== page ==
The Case of Vyacheslav Igrunov, December 1975 (38.8)

<<No 38 : 31 December 1975>>

V. Igrunov is threatened with internment in a special psychiatric hospital. As far as the Chronicle knows, in the last three years no such sentences have been imposed in “political” cases.[i] There follows an account of the investigation in Igrunov’s case, including (for the reader’s convenience) some episodes reported earlier (in CCE 34-37).

At the beginning of August 1974 Professor Alexeyev-Popov of Odessa University, a doctor of philology, was stopped on the street by KGB agents. “We know,” they told him, “that you have a copy of The Gulag Archipelago. You must hand it over immediately to the KGB.” Alekseyev-Popov did so.

At the same time, he either confirmed or himself gave information, that the book had been given to him by an acquaintance, a young historian Gleb Pavlovsky.

When Pavlovsky was summoned for interrogation, he gave evidence that he had got the book from Vyacheslav Igrunov.


Vyacheslav Vladimirovich IGRUNOV was born in 1948. the son of a man who was formerly an important Party activist. He studied at the Odessa Institute of Economics. In 1973 he dropped his studies because of the birth of a child. He worked in a factory producing folk-art objects — first as a master craftsman, later as a workshop foreman. In his last year there he worked as an electrician.

Vyacheslav Igrunov, b. 1948

The Odessa KGB had had its eye on him for a long time, ever since 1968. He was summoned by the KGB at that time because of his interest in the events in Czechoslovakia: in particular it was known that he had sent someone a Russian translation of the “Two Thousand Words” manifesto through the post.

Pavlovsky was interrogated for several days in succession about Igrunov but Igrunov himself knew nothing of this. On 9 August 1974, Igrunov was detained and taken for interrogation. Igrunov denied the statements made by Pavlovsky and asked for a personal confrontation with him. While this went on his home was being searched.

Samizdat was confiscated without any warrant: it included the article “Report from the Beria Reservation” by Valentyn Moroz, and Khrushchev’s [“Secret”] Speech to the 20th Party congress. A watch was set up on the house.

On 14 August Igrunov’s friend, the physicist Oleg Kursa. paid him a visit.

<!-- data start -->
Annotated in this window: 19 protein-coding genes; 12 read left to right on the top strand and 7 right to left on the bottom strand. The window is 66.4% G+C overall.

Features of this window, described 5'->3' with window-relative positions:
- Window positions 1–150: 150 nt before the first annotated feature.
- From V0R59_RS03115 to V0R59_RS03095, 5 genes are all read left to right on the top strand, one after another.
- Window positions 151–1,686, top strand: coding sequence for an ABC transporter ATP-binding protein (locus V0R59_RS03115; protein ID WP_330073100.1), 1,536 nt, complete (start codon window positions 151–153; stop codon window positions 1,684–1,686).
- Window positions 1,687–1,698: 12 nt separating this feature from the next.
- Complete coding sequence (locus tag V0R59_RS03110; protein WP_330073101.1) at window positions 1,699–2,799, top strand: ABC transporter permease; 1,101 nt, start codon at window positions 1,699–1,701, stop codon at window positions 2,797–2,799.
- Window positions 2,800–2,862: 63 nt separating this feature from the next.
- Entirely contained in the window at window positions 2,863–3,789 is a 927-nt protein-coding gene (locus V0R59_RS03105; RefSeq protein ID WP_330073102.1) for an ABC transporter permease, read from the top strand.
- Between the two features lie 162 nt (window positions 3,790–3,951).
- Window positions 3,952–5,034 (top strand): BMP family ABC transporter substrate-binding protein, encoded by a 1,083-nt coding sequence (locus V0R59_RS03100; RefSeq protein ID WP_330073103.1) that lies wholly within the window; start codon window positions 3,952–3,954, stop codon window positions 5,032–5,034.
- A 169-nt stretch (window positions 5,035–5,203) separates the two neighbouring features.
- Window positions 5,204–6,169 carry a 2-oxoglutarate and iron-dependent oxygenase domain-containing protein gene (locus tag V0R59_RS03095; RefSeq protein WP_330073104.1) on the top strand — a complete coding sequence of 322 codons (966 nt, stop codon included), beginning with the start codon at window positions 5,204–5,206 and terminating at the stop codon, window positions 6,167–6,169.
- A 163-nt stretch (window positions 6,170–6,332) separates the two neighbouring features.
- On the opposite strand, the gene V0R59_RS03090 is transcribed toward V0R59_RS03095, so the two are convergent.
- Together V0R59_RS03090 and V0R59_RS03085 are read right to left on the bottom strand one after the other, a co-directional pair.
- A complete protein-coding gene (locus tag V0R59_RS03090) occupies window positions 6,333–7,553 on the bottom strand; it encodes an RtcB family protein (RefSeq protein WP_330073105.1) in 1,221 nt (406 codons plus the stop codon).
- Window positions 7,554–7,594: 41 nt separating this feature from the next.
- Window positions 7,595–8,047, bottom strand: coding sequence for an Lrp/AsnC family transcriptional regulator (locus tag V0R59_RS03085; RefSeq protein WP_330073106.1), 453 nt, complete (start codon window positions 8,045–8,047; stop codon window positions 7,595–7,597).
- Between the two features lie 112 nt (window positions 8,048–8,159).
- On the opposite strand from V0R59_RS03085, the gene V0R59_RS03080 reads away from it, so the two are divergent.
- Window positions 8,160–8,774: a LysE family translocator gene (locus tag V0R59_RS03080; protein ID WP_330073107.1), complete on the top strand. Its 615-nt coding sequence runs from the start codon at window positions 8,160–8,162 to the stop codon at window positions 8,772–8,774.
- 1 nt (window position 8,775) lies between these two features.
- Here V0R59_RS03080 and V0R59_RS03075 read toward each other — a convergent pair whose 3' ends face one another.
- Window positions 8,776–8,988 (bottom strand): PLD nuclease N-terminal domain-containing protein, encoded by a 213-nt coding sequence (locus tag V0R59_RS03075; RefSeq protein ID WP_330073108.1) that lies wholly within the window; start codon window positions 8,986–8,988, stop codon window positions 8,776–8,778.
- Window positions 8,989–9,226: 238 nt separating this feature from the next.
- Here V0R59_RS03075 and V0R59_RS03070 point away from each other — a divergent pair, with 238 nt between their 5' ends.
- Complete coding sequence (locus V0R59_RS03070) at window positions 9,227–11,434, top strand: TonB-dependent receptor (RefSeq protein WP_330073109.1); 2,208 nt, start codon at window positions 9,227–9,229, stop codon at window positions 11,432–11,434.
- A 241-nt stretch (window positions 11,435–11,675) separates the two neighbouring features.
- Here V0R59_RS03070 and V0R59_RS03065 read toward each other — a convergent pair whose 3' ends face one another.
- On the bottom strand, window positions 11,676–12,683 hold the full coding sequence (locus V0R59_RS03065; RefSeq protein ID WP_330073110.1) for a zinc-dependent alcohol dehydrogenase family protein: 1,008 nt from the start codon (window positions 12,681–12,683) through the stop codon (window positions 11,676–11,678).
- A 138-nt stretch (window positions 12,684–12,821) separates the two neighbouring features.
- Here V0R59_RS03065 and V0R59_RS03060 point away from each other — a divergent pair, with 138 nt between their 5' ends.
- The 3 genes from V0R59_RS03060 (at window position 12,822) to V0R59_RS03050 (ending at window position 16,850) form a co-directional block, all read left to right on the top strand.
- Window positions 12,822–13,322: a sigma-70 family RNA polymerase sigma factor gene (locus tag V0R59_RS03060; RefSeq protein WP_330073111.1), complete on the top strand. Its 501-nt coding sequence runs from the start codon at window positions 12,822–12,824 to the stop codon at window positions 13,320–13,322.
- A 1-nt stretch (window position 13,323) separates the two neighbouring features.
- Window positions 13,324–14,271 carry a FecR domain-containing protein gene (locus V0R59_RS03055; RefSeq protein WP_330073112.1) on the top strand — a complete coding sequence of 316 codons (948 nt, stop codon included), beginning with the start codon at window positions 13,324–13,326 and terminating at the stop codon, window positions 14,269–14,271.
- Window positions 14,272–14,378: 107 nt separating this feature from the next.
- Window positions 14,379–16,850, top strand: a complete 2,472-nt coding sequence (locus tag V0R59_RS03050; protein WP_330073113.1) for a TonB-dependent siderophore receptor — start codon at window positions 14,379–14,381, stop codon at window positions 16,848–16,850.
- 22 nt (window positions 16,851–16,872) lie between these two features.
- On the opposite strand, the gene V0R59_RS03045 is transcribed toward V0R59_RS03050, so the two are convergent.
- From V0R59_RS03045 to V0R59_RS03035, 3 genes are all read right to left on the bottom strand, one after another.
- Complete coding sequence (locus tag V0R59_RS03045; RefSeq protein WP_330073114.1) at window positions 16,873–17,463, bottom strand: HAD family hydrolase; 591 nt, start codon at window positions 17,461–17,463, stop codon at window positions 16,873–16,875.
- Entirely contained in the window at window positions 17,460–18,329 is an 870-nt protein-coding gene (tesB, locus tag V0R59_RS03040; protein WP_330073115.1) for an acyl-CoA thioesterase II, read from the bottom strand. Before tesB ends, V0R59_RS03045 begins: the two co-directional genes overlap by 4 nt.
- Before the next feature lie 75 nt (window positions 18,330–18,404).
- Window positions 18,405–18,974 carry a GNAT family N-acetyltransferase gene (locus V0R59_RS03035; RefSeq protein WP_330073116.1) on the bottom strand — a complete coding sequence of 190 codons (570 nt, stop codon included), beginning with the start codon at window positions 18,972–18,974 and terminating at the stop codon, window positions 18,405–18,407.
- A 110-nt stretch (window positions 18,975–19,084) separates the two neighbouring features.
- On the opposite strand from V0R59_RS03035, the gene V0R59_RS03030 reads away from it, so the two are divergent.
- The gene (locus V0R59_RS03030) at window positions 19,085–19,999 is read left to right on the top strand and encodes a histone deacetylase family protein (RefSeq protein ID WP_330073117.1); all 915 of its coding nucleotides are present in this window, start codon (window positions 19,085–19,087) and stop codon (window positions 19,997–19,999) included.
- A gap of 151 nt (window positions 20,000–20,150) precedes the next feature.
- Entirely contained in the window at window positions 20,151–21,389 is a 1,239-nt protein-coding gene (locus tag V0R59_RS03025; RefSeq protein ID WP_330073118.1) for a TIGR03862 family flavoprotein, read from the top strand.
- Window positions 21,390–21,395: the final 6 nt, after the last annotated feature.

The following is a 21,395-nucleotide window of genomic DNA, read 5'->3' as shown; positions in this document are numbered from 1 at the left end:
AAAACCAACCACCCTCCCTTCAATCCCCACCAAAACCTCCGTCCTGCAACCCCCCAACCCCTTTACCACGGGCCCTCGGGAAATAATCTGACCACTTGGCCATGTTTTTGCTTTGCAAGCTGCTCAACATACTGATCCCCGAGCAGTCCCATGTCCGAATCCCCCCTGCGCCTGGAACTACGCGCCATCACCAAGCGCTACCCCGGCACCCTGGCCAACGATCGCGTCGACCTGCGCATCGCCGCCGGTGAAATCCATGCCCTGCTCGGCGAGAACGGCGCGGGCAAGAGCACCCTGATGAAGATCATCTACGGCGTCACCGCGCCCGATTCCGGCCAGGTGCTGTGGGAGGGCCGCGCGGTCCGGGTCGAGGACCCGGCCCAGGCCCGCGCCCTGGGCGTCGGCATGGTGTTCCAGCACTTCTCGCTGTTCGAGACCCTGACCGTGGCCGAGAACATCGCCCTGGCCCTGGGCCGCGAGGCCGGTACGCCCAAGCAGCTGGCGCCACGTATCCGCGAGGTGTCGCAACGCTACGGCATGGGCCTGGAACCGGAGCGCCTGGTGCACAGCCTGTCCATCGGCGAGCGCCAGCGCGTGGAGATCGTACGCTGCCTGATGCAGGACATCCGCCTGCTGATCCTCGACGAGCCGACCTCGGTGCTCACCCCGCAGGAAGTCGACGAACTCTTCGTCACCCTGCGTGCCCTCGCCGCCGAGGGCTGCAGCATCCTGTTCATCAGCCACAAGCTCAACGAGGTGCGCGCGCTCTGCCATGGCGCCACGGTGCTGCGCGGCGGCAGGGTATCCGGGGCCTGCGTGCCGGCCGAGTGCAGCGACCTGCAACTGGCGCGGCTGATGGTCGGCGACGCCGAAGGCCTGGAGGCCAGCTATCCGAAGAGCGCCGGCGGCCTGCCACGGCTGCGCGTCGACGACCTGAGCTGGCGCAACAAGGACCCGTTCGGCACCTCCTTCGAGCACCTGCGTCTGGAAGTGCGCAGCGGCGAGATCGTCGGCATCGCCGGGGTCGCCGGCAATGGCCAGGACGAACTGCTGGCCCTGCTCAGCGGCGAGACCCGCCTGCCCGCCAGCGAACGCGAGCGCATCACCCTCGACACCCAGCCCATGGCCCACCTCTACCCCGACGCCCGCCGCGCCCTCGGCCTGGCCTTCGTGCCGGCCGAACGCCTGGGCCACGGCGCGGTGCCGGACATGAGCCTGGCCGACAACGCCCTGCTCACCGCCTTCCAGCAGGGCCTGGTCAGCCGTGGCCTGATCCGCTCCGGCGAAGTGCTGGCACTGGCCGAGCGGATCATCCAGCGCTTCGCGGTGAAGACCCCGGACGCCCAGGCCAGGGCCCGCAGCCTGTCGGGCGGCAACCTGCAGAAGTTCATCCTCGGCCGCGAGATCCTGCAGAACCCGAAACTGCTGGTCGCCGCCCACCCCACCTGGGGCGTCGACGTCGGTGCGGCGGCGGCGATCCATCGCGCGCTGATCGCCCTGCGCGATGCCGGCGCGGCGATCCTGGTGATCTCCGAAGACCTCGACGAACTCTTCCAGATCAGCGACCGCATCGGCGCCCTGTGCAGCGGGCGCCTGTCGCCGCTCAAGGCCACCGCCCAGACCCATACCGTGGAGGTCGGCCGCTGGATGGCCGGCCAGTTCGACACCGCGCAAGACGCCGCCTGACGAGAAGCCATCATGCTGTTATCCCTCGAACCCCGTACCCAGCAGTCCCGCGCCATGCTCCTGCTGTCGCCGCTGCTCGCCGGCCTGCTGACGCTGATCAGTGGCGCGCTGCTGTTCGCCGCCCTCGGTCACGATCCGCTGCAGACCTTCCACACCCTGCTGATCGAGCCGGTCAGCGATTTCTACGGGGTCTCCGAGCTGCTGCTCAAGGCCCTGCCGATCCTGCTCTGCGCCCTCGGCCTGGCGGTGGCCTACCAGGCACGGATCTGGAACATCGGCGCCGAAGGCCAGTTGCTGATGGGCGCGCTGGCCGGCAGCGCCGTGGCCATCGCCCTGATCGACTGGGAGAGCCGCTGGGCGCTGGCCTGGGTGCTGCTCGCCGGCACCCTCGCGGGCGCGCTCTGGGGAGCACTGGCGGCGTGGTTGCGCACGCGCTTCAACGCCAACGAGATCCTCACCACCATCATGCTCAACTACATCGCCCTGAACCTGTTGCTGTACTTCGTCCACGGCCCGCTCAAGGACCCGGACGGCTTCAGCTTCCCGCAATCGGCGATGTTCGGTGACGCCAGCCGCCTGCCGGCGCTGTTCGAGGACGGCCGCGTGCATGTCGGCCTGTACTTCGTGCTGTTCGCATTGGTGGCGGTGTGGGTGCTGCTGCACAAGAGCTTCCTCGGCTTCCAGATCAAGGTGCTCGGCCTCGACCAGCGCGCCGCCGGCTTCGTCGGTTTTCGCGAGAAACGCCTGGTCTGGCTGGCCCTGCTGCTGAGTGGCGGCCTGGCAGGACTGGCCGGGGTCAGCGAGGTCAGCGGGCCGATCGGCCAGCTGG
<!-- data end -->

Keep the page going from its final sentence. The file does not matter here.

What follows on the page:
In the absence of the owners. KGB men again visited the house and discovered Kursa reading samizdat. The following works were confiscated: The Gulag Archipelago, Vasily Grossman’s Forever Flowing, a microfilm of a book by Avtorkhanov, and the two-volume edition of Osip Mandelstam’s works.

Kursa stated that he had brought the books privately in Simferopol; the microfilm had been a present — he did not know what it contained. In the second half of August Igrunov and Kursa were interrogated. Because of the testimony given by Pavlovsky, the following were also interrogated: Svetlana Artsimovich (Igrunov’s wife). A. Katchuk, V. Sudakov, S. Makarov, and Yu. Shurevich.

0n 3 September 1974, Igrunov, Kursa and Pavlovsky were formally given a “warning” under the appropriate decree, for “acquiring, storing and disseminating literature of an ideologically harmful and anti-Soviet nature”. Igrunov refused to sign the “warning”.

On 4 September Igrunov was summoned for a talk, at which an unknown KGB official gave him a less formal “warning”:

“You’re not Chalidze or Solzhenitsyn or Sakharov. We’ll find a way of dealing with you!”

Then everything quietened down until February [the next year].

* * *

In the middle of February 1975 KGB officials turned up at the meteorological station in the village of Zolotoye Pole (Crimea). They summoned meteorological engineer Valery Rezak and asked him to accompany them to his house for a search. Rezak managed to warn his wife and play for time — he was showing the KGB men the way. However, his wife was unable to destroy microfilm containing samizdat. She tried to burn it, but microfilm does not burn, it melts. (It is far simpler to throw it into boiling water to wash off the emulsion — Chronicle.)

The following items were confiscated: microfilms of Avtorkhanov, Solzhenitsyn and a great deal of other samizdat publications, and photographic equipment. The Rezaks were taken to a hotel in Simferopol and interrogated for four days in succession, for eight to nine hours every day,

Rezak stated that he had got the microfilm from Igrunov, who had brought it from Moscow. over a number of years, according to Rezak, he had regularly reproduced samizdat works at Igrunov’s request,  from the uncensored version of Bulgakov’s Master and Margarita to The Gulag Archipelago. He gave similar evidence against A. Rykov, O. Kursa, E. Zilberman, and V. Telnikov (who left the USSR in 1971). Rezak said he himself had taken part in this because he was paid for it.

* * *

On 1 March 1975, a search was carried out at Igrunov’s house. The following items were confiscated: A Chronicle of Current Events (CCE 32), a handwritten text of a name index for that issue, a typewriter, film-developing equipment, and published records of Party congresses.

After the search Igrunov was arrested.

On the same day searches were carried out in Odessa at the homes of A. Katchuk, Yu. Shurevich and P. Osherovich — all of which produced nothing: at Katchuk’s home two broken typewriters were confiscated.

On 2 March in the city of Kalinin [Central Russia] a search was carried out at the home of O. Kursa — also without results.

On 11 March A. Rykov’s home (in Moscow) was searched.

* * *

On 11 March 1975, Rezak and Igrunov were brought face to face. Rezak was continuing to give evidence. Igrunov refused to participate in the investigation, declaring that he did not consider his activities to be either anti-Soviet or illegal.

In March there was a search (or perhaps the procedure known as “confiscation”) at the home of V. Korobko, a relation of Kursa’s and an acquaintance of Igrunov’s. He was asked to supply the investigation with literature belonging to Igrunov. Korobko agreed to do so and handed over books published in the Soviet Union from Igrunov’s library.